FIRST ENGLISH TRANSLATION OF HENNEPIN'S NEW DISCOVERY, 1698, WITH TWO FOLDING MAPS AND SIX PLATES, INCLUDING THE FIRST VIEW OF NIAGARA FALLS
HENNEPIN, Father Louis. A New Discovery of a Vast Country in America. ISSUED WITH: A Continuation of the New Discovery. ISSUED WITH: An Account of Several New Discoveries in North-America. London: M. Bentley, et al., 1698. Small thick octavo (5 by 7-1/2 inches), 18th-century full brown calf rebacked with elaborately gilt-decorated spine laid down, raised bands, maroon spine labels, marbled endpapers, all edges gilt; pp. (22) 1-299 (1); (30) 1-178; -355 (1). $20,000.
First edition in English of Hennepin's two important accounts (in three parts) of his American exploration, with additional engraved title page, two large folding maps and six folding copper-engraved plates, including the first view of Niagara Falls. Jefferson owned copies of Hennepin's works, and his maps influenced the planning of the Lewis and Clark Expedition.
One of the most famous explorers in the wilds of North America during the 17th century, Louis Hennepin, was sent to Canada in 1675 as a member of the expedition under the command of René-Robert Cavelier, Sieur de La Salle. Hennepin served as a missionary in Quebec while the expedition underwent preparations. "During his period of residence at Quebec, Hennepin employed his leisure time with great industry in travelling to regions within twenty or thirty leagues of that city—often on snow-shoes,… sometimes travelling in a canoe—always with a view to learning the languages and customs of the Indians so as to prepare himself for missionary labors among the savages of the North American continent. He was an acute observer, and his books contain most minute and accurate descriptions of the characteristics, arts and customs of the Indians" (Catholic Encyclopedia). In 1680 Hennepin was dispatched by La Salle to navigate down the Illinois River and then up the Mississippi River as far as possible. Leaving in February, Hennepin and his party soon reached the Mississippi and turned northwards. On April 12th they were captured by a band of Issati Sioux. Eventually French explorer Daniel Greysolon Du Lhut interceded on Hennepin's behalf and secured his release. Hennepin's first published work was Description de la Louisiane (1683), which brought him instant fame. Many years later, while in Amsterdam preparing to participate in possible British colonization plans for the interior of North America, Hennepin published his second and third works, Nouvelle Decouverte (1697) and Nouveau Voyage (1698). Both works were translated immediately into Dutch, German, Spanish and English.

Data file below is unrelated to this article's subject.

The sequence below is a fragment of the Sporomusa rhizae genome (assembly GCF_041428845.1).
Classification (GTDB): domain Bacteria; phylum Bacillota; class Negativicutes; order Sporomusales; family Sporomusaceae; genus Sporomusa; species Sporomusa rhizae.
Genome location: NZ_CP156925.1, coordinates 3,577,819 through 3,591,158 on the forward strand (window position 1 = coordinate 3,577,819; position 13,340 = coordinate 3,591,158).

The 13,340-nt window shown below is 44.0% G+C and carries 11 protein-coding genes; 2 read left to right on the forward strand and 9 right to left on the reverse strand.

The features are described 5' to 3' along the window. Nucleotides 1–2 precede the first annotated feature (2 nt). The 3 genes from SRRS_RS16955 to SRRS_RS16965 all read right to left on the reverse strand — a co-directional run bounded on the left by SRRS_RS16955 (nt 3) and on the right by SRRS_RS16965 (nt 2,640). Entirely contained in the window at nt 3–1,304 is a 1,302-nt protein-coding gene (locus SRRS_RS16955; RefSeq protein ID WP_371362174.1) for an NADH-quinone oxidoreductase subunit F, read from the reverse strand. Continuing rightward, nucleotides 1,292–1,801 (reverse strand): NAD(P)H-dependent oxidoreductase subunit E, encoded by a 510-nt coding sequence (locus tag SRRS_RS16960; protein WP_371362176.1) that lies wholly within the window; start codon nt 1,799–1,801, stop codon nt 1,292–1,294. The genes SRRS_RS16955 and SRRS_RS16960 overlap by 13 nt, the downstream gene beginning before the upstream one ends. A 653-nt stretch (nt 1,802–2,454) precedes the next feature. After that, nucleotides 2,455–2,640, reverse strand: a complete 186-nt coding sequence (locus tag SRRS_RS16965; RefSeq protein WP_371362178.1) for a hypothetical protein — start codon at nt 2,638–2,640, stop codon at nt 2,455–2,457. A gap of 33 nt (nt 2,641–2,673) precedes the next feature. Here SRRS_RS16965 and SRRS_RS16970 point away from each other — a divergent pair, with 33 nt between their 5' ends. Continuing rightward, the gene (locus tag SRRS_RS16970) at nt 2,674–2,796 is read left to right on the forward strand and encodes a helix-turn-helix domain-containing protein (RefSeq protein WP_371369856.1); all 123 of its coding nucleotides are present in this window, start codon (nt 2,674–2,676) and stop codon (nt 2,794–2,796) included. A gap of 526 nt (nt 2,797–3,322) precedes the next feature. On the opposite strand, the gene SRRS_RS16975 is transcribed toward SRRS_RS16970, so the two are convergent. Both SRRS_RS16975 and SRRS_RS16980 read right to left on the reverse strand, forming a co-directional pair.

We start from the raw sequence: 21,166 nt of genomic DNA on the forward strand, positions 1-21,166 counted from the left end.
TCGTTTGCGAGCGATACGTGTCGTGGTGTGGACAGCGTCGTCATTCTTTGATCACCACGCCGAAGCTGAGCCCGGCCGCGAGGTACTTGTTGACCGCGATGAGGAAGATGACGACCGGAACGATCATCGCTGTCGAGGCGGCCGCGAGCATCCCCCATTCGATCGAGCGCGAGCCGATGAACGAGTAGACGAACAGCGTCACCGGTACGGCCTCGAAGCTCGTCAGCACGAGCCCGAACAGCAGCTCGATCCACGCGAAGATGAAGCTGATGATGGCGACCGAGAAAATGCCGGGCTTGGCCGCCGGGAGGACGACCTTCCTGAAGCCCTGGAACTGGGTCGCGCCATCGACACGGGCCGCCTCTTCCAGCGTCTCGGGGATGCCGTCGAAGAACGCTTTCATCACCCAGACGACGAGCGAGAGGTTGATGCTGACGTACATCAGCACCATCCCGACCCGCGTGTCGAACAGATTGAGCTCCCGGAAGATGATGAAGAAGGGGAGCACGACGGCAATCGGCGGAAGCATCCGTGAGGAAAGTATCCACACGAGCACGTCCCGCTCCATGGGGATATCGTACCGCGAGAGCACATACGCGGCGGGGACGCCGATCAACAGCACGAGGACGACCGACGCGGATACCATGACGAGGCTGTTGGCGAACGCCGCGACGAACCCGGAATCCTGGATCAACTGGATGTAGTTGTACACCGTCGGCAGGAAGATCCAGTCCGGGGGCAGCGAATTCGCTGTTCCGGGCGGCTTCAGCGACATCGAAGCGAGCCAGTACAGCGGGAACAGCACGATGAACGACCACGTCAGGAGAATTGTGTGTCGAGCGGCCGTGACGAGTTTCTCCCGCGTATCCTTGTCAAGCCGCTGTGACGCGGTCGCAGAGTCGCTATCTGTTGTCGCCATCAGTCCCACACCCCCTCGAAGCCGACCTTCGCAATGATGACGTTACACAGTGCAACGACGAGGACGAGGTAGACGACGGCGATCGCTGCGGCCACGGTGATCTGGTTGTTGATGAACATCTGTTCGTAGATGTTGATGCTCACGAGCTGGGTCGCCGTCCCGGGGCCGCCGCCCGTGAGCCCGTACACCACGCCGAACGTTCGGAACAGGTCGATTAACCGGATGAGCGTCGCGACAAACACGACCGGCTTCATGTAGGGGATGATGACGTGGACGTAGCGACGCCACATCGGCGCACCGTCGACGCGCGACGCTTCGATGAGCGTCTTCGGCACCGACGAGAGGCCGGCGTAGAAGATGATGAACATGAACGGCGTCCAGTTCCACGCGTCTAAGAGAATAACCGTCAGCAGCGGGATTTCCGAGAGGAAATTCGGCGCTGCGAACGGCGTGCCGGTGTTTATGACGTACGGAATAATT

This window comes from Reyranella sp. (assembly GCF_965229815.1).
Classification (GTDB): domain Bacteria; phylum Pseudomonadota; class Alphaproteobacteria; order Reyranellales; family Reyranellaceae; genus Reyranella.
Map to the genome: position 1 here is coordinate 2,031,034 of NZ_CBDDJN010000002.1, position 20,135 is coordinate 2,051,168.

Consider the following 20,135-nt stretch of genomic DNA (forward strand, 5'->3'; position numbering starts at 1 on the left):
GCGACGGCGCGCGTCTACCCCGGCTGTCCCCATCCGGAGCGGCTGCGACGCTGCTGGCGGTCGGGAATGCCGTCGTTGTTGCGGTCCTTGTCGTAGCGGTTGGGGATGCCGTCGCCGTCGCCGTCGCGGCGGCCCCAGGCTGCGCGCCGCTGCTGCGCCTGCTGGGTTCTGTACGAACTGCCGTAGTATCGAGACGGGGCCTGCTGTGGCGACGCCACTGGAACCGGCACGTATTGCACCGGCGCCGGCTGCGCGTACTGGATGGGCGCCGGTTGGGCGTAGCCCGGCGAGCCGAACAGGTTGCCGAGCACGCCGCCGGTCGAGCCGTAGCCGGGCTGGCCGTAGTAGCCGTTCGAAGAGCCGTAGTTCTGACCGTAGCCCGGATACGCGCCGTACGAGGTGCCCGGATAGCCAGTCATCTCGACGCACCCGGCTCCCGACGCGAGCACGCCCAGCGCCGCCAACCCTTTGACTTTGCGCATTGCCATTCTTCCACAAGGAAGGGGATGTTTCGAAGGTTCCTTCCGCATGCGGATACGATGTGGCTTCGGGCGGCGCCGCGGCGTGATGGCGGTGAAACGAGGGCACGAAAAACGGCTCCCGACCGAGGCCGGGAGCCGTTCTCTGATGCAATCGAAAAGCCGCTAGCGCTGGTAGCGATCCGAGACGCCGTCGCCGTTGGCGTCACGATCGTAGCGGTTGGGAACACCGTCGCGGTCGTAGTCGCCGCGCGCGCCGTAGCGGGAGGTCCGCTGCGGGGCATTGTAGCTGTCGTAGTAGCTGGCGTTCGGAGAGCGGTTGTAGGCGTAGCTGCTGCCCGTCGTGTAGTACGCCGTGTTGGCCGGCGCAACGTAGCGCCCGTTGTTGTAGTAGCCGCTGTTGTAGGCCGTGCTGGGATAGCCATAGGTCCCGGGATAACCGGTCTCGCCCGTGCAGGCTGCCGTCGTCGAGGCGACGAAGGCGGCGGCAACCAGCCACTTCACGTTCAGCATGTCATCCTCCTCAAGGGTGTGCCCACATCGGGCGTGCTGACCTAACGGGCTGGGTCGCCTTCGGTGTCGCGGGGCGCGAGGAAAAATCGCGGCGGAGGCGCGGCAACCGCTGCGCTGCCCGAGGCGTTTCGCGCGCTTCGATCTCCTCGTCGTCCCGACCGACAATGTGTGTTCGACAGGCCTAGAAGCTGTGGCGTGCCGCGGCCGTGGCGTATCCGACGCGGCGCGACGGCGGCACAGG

This first English translation conjoins these latter two works under a general title page, and appends An Account of Several New Discoveries in North-America, a chronicle of Marquette's voyages, not published in the earlier Utrecht editions. In addition to the two important maps, New Discovery includes two folding plates, one of an American bison and one of Niagara Falls—the first published image of the Falls. "Hennepin's maps of the French territories were among the best of the period" (America Explored, 155). "By locating the origin of these great rivers in close proximity in the mountains, Hennepin's maps affirm the pyramidal height-of-land theory, that dominated the geographical concepts of North America in the 18th century and had a major influence on the planning of the Lewis and Clark expedition. Thomas Jefferson owned first editions of all three of Hennepin's works and consulted them in preparing his western treatise An Account of Louisiana, which he presented to Congress in November of 1803" (University of Virginia). New Discovery is "one of the most significant contributions to the early exploration of North America. Although Hennepin has been accused of confusing fact with fiction in his account of Louisiana, it remains true that during his eleven years in North America he was the discoverer or co-discoverer of large tracts of the Mississippi Valley and its tributaries, and the first publicist of the region" (Bonham). This is the so-called "Bon" issue (probably the first), with the first line of the imprint statement ending with "Bon-" (for Bonwick); another issue ends with "Ton-" (for Tonson). In the bibliographies, the engraved title page is sometimes called a frontispiece. Occasional mispagination as issued without loss of text. Wing H1450. Pforzheimer 461. Church 772. Sabin 31370-72. Howes H416. Field 685. Graff 1862. Streeter 106. ESTC R6723.
Text and plates quite fresh and clean, minor expert archival repair to folding maps, lightest edge-wear, rubbing to boards. A splendid about-fine copy.